What is Personalized Marketing & How Can You Excel at It? [Examples]

Last updated on by Tyson Quick in Marketing Personalization

Personalization has changed marketing from the bottom up, improving the customer experience, and, in turn, making businesses more profitable. Yet, many companies continue to fail at implementation. The overzealous ones appear creepy. The lazy ones settle for adding a first name to email subject lines. Some are so confused they don’t even try. Today, we clear up some questions surrounding personalization, and what it takes to get right.

What is marketing personalization?

Marketing personalization, also known as personalized marketing or one-to-one marketing, is the practice of using data to deliver brand messages targeted to an individual prospect. This method differs from traditional marketing, which mostly relied on casting a wide net to earn a small number of customers. With billboards, cold calls, mailings, and more, traditional marketing emphasized quantity of messages over their relevance. Later, analytics became more sophisticated and data on individual prospects grew. Today, marketers take advantage of both to deliver prospects the most relevant message at the ideal time.

Why personalized marketing?

If you’re a traditional marketing mind, you may wonder why businesses are out with the old and in with the new. In plain terms, it started with consumers, who, after years of bombardment with irrelevant marketing messages, began tuning out.

They hung up on the telemarketer, they flipped the channel as meaningless ads permeated their lives: in cars, offices, even homes. Soon, they couldn’t escape the feeling that businesses didn’t really want to help solve their problems. Businesses wanted to make money, even if it meant interrupting a family dinner or the Super Bowl. That perception lingers today. Research shows that 63% of consumers are highly annoyed with the way brands continue to blast generic advertising messages repeatedly.

What customers want, instead, is marketing personalization. According to an Epsilon survey of 1,000 consumers aged 18-64:

More than half of consumers even say they’re willing to hand over their personal information, so long as you use it to benefit them. So, how do you use it to benefit them?

Marketing personalization strategies

It’s not easy to determine the benefits your customers are seeking at any moment. The reason, primarily, is that those specific benefits vary from situation to situation, business to business. However, there are three common strategies that every brand can build of off of to ensure they create a strong personalized marketing plan:

Your personalization strategy should span every device and channel, and your CRM should reflect anything you’ve learned about your prospect along the way. Avoid scenarios like those above, and instead, aim to know exactly what your prospects have done, the kind of messaging they’ve responded to, the type of content they like, their communication preferences, and more.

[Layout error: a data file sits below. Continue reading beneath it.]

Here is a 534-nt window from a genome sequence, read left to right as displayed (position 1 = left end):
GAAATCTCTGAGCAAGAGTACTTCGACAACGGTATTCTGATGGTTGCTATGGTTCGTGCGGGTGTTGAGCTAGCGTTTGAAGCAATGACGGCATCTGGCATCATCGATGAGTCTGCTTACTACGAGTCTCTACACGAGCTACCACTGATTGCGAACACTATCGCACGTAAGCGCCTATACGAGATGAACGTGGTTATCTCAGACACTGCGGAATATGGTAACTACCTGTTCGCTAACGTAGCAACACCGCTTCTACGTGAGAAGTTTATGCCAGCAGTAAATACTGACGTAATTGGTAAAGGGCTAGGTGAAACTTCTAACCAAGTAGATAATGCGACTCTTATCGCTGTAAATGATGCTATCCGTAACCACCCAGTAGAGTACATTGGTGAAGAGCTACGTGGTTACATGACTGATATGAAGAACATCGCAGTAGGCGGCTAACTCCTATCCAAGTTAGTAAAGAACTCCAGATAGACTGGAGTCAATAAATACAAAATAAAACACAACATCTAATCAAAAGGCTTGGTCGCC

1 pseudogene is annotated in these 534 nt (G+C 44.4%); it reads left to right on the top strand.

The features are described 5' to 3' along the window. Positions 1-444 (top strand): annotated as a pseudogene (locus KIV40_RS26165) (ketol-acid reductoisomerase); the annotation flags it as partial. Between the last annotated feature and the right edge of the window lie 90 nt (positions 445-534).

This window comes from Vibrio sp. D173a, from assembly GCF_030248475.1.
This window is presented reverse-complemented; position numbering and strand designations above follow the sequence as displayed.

If you know they read a lot of your content on social media marketing, send them more content about social media marketing. Send them blog posts, podcasts, ebooks, and tip sheets. If they’ve already bought your product, make them aware of newer versions, bug fixes, use cases that help them take advantage of its full potential. Successful personalization in the funnel is like playing chess. You have to think several moves ahead.

Benefits of personalized marketing

The preceding are strategies, and when you start perfecting them, tweaking them with more data, your customers start to see the following benefits, which apply to all businesses:

On a broad scale, this could be blog posts optimized for popular keyword search terms throughout each stage of the marketing funnel. On a more granular level, it may look like a chat module that allows your business to respond to customer issues immediately. The sooner you make yourself available, the better, research has found. According to a study on lead response time, the chance of converting a lead is 100x greater if contacted within five minutes. The more data you gather, and the deeper you dig, the more you’ll discover what your leads are looking for when they make contact. And once you’ve done that, you can serve them what they need the moment they need it.

The tools for personalization

The biggest challenge of personalization is scaling it. Obviously, you can’t manually create an email for every customer. You can’t manually create an ad for every prospect. But, you have to maintain that appearance, and that requires the right tools. For starters, here’s what you’ll need:

That user data could be, for example, age, household income, browsing habits, purchasing behavior, demographics, location, device, and more. Then, the DMP can analyze the performance of those segments and assist in the optimization of future campaigns.